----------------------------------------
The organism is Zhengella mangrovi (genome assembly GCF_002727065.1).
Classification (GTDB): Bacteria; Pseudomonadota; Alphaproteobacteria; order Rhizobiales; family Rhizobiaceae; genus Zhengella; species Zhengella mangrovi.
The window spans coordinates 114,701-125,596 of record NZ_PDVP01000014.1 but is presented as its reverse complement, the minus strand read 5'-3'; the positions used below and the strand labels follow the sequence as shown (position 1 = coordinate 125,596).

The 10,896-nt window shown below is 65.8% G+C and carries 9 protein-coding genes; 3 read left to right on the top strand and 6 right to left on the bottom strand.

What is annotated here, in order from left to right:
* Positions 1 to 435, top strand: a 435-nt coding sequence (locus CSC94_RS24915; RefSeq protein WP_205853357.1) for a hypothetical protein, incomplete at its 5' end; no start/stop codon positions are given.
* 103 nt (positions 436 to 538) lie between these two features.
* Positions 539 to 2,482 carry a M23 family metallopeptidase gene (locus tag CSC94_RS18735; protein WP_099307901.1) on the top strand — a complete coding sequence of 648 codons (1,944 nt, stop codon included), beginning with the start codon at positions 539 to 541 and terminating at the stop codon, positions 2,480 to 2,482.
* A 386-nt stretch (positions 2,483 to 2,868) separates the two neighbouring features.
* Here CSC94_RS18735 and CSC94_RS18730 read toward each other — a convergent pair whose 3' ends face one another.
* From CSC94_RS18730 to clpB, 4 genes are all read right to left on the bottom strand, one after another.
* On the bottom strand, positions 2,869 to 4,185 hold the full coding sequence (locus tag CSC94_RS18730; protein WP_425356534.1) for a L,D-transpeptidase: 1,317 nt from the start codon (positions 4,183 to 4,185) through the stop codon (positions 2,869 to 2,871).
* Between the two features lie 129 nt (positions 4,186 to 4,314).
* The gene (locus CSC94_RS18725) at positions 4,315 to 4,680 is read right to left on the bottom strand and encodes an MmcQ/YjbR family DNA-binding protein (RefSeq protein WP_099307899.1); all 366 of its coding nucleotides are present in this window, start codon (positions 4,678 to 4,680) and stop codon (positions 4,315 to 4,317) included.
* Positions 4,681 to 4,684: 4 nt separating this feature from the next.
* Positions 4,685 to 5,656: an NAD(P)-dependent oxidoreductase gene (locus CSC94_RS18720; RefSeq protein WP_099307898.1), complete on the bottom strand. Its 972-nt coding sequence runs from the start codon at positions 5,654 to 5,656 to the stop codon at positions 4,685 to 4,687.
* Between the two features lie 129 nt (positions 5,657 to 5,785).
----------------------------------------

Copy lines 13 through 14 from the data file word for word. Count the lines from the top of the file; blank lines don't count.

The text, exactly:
* Between the two features lie 129 nt (positions 4,186 to 4,314).
* The gene (locus CSC94_RS18725) at positions 4,315 to 4,680 is read right to left on the bottom strand and encodes an MmcQ/YjbR family DNA-binding protein (RefSeq protein WP_099307899.1); all 366 of its coding nucleotides are present in this window, start codon (positions 4,678 to 4,680) and stop codon (positions 4,315 to 4,317) included.